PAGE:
|Year : 2021 | Volume
| Issue : 2 | Page : 109-111
Serpentine Supravenous Hyperpigmentation Following Intravenous Docetaxel
Satarupa Mondal, Avik Panigrahi, Dibyendu Bikash Bhanja, Sayantani Chakraborty, Abheek Sil
Department of Dermatology, Venereology, and Leprosy, R.G. Kar Medical College, Kolkata, West Bengal, India
|Date of Submission||01-Mar-2020|
|Date of Decision||21-Jul-2020|
|Date of Acceptance||02-Nov-2020|
|Date of Web Publication||22-Jul-2021|
Dr. Abheek Sil
Department of Dermatology, Venereology, and Leprosy; R.G.Kar Medical College, 1, Khudiram Bose Sarani, Kolkata 700004
Source of Support: None, Conflict of Interest: None
Serpentine supravenous hyperpigmentation is a rare, cutaneous sequela of intravenous chemotherapeutic agents, collagen vascular diseases (systemic sclerosis, systemic lupus erythematosus, and rheumatoid arthritis), and infections like leprosy and HIV. The condition manifests clinically as a peculiar, patterned eruption characterized by hyperpigmented streaks following the superficial venous network on the skin. Here, we report a case of a middle-aged lady with breast carcinoma, who developed serpentine supravenous hyperpigmentation after intravenous docetaxel.
Keywords: Badge of honor, hyperpigmentation, docetaxel, supravenous, serpentine
|How to cite this article:|
Mondal S, Panigrahi A, Bhanja DB, Chakraborty S, Sil A. Serpentine Supravenous Hyperpigmentation Following Intravenous Docetaxel. Pigment Int 2021;8:109-11
| Introduction|| |
Serpentine supravenous hyperpigmentation (SSH), first observed by Hrushesky as a vasculo-cutaneous effect induced by systemic 5-fluorouracil, is a patterned eruption characterized by hyperpigmented streaks following the superficial venous network on the skin. Terms like “persistent supravenous erythematous eruption”, “persistent serpentine supravenous hyperpigmented eruption”, and “persistent serpentine supravenous hyperpigmentation” have been used to describe this rare cutaneous phenomenon, typically associated with systemic chemotherapy. Here, we describe a patient who developed SSH following intravenous docetaxel for breast carcinoma.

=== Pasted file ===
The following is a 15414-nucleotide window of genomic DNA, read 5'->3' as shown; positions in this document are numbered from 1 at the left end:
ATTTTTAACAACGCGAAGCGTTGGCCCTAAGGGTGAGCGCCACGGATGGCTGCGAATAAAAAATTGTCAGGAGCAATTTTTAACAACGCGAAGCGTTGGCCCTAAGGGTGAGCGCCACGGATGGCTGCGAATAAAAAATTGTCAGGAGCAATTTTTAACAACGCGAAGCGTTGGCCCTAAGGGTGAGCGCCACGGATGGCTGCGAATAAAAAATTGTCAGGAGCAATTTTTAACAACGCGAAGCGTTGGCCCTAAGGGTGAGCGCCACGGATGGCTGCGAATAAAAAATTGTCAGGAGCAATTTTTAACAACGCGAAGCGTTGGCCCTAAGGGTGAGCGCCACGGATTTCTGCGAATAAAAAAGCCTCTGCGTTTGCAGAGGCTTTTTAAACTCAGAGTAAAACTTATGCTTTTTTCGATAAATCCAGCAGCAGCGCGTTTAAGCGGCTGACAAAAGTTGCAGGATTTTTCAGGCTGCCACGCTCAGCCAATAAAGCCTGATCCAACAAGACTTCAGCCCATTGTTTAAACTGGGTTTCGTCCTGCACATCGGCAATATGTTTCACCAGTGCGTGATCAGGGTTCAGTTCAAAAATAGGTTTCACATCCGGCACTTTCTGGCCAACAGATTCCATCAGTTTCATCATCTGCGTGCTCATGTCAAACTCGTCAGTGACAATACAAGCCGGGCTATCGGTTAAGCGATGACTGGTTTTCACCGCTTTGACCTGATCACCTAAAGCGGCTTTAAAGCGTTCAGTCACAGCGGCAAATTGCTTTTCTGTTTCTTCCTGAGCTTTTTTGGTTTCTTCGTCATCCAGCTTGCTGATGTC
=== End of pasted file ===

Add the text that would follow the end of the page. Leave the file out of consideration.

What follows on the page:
A 40-year-old lady, diagnosed with infiltrating ductal carcinoma of right breast (Her-2 negative, ER and PR positive) with lymph node positivity, was subsequently put on adjuvant chemotherapy with cyclophosphamide, docetaxel, and doxorubicin (TAC) regimen, cycled 3-weekly for six sessions. Following premedication with ondansetron, dexamethasone, pantoprazole, and chlorpheniramine, docetaxel (110 mg) was administered in a 250 mL polyvinyl chloride-free sodium chloride (0.9%) bag over an hour through venous access over dorsum of left hand. Subsequent venous washing following docetaxel infusion was not undertaken. On receiving the initial dose, she experienced severe pain around the injection site, followed by a patterned erythematous eruption. Cutaneous examination revealed a serpentine hyperpigmented streak along the superficial venous network of the dorsa of left hand, and extensor aspect of left forearm; an intact bulla was noted overlying the dorsal venous arch of left hand [Figure 1]. The veins underlying the pigmented streaks were neither tender nor thickened. All fingernails showed distal nail-fold pigmentation with occasional longitudinal melanonychia. There was no regional lymphadenopathy. Other mucocutaneous sites were unaffected and systemic examination unremarkable. Routine laboratory investigations were notable for mild anemia. Histopathological examination of affected skin revealed focal spongiosis, few necrotic keratinocytes, basal layer degeneration with pigment incontinence, and perivascular lympho-mononuclear infiltration [Figure 2]. Based on clinical presentation and corroborative histopathological features, the diagnosis of docetaxel-induced SSH was established; the patient was advised topical steroids. The lesions cleared in 3 weeks with some persistent residual streaks.